A balancing act. Saw to it. Granting me time. Scour the city. All of these phrases are tired. They’re no longer images meant to clarify, they’re canned phrases recycled for quick understanding. While these phrases may have once shown a reader a bit of action, they’ve been overused to the point that they’re nothing more than a fancy way of telling the reader what’s happening.

Take another excerpt from Sarah J. Maas, this one from Throne of Glass:

The prince’s eyes shone with amusement at her brashness but lingered a bit too long on her body. Celaena could have raked her nails down his face for staring at her like that, yet the fact that he’d even bother to look when she was in such a filthy state … A slow smile spread across her face.
The prince crossed his long legs. “Leave us,” he ordered the guards. “Chaol, stay where you are.”
Celaena stepped closer as the guards shuffled out, shutting the door. Foolish, foolish move. But Chaol’s face remained unreadable. He couldn’t honestly believe he’d contain her if she tried to escape! She straightened her spine. What were they planning that would make them so irresponsible?

She’s got more canned phrases, with shone with amusement and a slow smile spread across her face, but there’s more than that. There’s Celaena’s direct-to-the-reader asides: Foolish, foolish move. He couldn’t honestly believe he’d contain her if she tried to escape! These kinds of sentences are lazy on the part of the writer, saving her the trouble of having to show anything through action or detail or dialogue, and they save the reader the trouble of having to interpret and imagine anything the author might have written.

Compare those paragraphs to these from Patrick Rothfuss’s The Name of the Wind, another fantasy novel:

The one called Cinder sheathed his sword with the sound of a tree cracking under the weight of winter ice. Keeping his distance, he knelt. Again I was reminded of the way mercury moved. Now on eye level with me, his expression grew concerned behind his matte-black eyes. “What’s your name, boy?”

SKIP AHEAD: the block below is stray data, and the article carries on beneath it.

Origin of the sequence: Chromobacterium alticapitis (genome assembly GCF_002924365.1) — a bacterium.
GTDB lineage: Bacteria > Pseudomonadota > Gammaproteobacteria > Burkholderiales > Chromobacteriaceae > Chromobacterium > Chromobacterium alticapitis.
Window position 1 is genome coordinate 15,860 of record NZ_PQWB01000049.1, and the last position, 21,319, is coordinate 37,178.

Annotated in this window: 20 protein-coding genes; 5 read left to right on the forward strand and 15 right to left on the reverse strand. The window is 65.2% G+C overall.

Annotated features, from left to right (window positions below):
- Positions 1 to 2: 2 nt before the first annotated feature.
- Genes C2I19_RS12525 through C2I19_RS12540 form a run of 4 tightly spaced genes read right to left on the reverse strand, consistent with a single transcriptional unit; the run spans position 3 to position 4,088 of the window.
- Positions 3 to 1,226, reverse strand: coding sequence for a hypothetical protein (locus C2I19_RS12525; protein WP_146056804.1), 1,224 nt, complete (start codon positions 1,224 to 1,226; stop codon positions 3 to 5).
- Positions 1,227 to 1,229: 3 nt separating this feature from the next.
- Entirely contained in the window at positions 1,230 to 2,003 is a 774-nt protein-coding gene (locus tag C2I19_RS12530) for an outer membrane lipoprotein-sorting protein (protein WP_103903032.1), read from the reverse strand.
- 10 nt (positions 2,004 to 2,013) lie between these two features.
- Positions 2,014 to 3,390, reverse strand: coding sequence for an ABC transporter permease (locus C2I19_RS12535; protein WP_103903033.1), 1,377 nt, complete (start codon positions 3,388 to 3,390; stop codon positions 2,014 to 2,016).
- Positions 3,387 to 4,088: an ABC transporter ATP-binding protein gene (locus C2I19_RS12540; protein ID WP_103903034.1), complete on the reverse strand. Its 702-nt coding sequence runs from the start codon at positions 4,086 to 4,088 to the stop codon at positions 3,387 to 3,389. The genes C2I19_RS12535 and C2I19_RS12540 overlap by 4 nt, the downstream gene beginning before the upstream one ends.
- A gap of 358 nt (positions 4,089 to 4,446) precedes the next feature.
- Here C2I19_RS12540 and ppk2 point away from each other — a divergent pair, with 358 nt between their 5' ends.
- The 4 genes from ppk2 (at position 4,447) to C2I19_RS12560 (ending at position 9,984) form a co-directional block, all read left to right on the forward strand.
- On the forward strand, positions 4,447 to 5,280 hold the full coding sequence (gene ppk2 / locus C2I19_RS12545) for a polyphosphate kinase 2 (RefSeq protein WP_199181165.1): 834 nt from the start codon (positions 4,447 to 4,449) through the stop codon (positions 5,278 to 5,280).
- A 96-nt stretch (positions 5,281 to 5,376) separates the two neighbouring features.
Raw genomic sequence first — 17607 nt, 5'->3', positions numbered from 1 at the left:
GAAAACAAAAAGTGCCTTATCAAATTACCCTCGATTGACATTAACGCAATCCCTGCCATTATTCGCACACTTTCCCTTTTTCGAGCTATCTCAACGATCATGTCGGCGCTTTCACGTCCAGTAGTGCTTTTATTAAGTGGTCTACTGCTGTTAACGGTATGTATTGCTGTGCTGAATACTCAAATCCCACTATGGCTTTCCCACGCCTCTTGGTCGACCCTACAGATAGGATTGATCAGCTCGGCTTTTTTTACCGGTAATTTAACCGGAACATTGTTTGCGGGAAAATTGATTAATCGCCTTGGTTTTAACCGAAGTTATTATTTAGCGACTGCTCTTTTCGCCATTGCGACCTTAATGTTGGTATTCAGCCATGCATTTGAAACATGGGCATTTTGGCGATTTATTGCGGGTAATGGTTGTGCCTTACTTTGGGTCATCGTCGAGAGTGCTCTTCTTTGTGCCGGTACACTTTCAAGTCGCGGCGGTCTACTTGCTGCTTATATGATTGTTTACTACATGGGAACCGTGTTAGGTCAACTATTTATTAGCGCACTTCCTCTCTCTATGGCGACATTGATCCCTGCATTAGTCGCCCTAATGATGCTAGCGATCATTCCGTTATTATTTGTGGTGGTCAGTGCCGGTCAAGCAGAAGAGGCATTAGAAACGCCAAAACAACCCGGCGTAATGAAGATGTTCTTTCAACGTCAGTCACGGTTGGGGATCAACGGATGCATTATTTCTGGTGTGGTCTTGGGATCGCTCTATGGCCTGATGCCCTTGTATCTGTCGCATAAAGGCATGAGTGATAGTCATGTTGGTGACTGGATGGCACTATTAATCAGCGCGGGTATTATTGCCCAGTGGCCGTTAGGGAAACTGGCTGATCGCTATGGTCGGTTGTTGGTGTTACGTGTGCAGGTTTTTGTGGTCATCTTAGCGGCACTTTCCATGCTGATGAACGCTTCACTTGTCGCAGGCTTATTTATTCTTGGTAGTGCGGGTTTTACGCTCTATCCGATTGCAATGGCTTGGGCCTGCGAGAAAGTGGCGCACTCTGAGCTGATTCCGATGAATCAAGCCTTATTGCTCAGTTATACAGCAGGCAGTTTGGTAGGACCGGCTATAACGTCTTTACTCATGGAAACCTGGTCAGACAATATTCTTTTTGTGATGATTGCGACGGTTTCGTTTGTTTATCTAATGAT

I stood there, mute. Frozen as a startled fawn.
Cinder sighed and dropped his gaze to the ground for a moment. When he looked back up at me, I saw pity staring at me with hollow eyes.

Rothfuss eschews reader-directed asides for action and detail. You can tell the boy is scared without him having to come right out and say it. A tree cracking under winter ice brings to mind death and coldness. Mute and frozen show him unable to react, a common response to fear. Instead of canned phrases and images, Rothfuss pulls fresh ones, comparing movement to mercury, personifying pity. This is showing instead of telling.

Many authors today, especially in the world of young adult books, have thrown show, don’t tell out a high window, watching it shatter to pieces among their huge piles of money. Sarah J. Maas, V.E. Schwab, Leigh Bardugo, Jenny Han, J.K. Rowling… the list goes on.

“I think he’s brilliant,” said Harry coldly.
“Do you?” said the boy, with a slight sneer. “Why is he with you? Where are your parents?”
“They’re dead,” said Harry shortly. He didn’t feel much like going into the matter with this boy.
“Oh, sorry,” said the other, not sounding sorry at all. “But they were our kind, weren’t they?”
“They were a witch and wizard, if that’s what you mean.”
[…]
“Well, I’ll see you at Hogwarts, I suppose,” said the drawling boy.
Harry was rather quiet as he ate the ice cream Hagrid had bought him (chocolate and raspberry with chopped nuts).
“What’s up?” said Hagrid.
“Nothing,” Harry lied.